Currently, HMRC maintains contracts with 13 commercial debt collections agencies (DCA’s) to collect tax debts on their behalf.

While HMRC continues to target and collect larger liabilities themselves, the majority of their debt collection is now outsourced. These DCA’s, it’s important to note, are only paid for the amount they’ve collected which means they have a strong incentive to be persistent.

HMRC have a duty to notify you if they have appointed one of these. If you have received a Final Opportunity Letter and either failed to contact HMRC or not paid them, you should expect a notification of debt enforcement letter (giving you 14 days to pay) sent to your registered company address. Following this, the case will be handed over to a DCA, who will contact you separately.

Although there are exceptions DCAs target Sole Traders and Partnerships rather than limited companies.

In all cases, you should request formal proof of instruction when a debt collector appears at your place of business. There have been numerous reports of HMRC’s 3rd party agencies either exceeding their remit or attempting recovery based on outdated information so, if the demands are at odds with your expectations, you should contact HMRC immediately. Equally, feel free to contact one of our team for advice on your situation – we’re one of the UK’s most practised mediators with HMRC, with four decades experience to call on.

What is the remit of these external HMRC Debt Collection Agencies

Commercial debt collection agencies are instructed by HMRC on a case by case basis, which means they have a specific remit to the collection a particular type of debt, relevant to a particular type of tax. They will have minimal knowledge of any points of tax law, so there’s no point even asking them about this. They are instructed to simply collect the tax, via the correct legal protocol.

What are the powers of external HMRC debt collection agencies?

It’s important to understand that, in most cases, DCAs are not authorised to make face-to-face visits, remove goods, or initiate legal proceedings, so if any of these things has occurred you should report them to HMRC immediately on 0300 200 3862. Their only powers extend to writing letters or making telephone calls to taxpayers ‘temporarily assigned ’to them by HMRC.

The two exceptions to that rule are if you have self-assessment or VAT debt and don’t respond to contact from a DCA. In these instances, agents from either Rossendales Ltd or Fidélité Credit Management are permitted to visit you to collect your debt in person.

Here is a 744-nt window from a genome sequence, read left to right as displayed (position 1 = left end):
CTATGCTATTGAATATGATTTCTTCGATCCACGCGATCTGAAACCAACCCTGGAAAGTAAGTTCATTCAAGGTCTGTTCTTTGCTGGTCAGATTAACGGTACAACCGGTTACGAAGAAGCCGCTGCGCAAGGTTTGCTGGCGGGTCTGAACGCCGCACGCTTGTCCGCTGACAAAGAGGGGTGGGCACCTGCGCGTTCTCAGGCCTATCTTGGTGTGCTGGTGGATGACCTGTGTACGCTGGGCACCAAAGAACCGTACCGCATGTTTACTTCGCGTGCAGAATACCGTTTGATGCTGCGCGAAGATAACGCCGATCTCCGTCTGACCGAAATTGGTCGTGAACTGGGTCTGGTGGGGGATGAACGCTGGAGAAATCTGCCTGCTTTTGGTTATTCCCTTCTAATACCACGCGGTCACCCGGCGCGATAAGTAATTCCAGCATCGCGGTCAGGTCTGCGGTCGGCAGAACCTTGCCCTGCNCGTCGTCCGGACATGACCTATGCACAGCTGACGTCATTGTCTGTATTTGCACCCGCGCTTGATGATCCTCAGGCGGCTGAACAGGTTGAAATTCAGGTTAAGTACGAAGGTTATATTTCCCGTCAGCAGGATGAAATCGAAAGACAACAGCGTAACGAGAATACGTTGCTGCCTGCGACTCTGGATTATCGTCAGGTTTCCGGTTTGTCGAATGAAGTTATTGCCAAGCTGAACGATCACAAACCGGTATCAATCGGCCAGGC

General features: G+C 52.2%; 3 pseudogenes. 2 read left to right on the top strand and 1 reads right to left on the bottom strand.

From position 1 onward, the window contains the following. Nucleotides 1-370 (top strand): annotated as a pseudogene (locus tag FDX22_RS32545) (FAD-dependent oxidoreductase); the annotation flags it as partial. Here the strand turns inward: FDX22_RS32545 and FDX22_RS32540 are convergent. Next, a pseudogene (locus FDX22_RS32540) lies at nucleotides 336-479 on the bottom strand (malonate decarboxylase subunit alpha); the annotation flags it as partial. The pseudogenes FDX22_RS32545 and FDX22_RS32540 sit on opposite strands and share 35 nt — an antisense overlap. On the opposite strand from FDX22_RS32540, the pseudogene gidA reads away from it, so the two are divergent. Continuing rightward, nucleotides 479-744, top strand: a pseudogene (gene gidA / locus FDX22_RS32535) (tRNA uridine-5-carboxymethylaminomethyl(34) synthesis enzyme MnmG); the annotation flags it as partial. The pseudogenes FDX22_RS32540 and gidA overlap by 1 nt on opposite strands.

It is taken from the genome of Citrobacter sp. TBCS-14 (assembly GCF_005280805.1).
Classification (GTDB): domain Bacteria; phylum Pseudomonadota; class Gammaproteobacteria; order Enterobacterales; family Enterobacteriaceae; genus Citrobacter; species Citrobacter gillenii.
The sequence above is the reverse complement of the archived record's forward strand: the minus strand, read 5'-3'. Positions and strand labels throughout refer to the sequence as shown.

What code of conduct should HMRC’s debt collection agencies abide by?

As per their statement in a parliamentary review here, HMRC state: ‘We require the DCAs to comply with strict codes of conduct and the contracts we have with them require that they maintain HMRC standards concerning customer service, security and professionalism. A robust audit and assurance process is in place.’

When do HMRC’s agents come to collect debts?

When HMRC decide to undertake what is called ‘distraint’, which means forcible possession of goods, they will send members of their ‘field force’ to carry this out. At the first point of contact, the field force agent will likely be checking your address and assessing whether matters can be sorted out without enforcement. Unlike external debt collection agency officers, these field force agents should be well informed about your tax position, or at the very least with the means to check information for you there and then. As with external DCA’s, these offices do not have the right to force entry into your premises unless they are specifically carrying a court order.

Can I still negotiate a Time to Pay Agreement once I’ve received a Notice of Enforcement?

The law precludes the possibility of a time to pay arrangement once the Notice of Enforcement Letter has been issued.

Are the fees to pay around HMRC debt collection?

HMRC now charges any defaulter £75 for the issue of a Notice of Enforcement. Where goods enforcement action (Distraint) follows, you will incur a charge of £235 (plus 7.5% of the debt over £1500) even if you settle your debt immediately.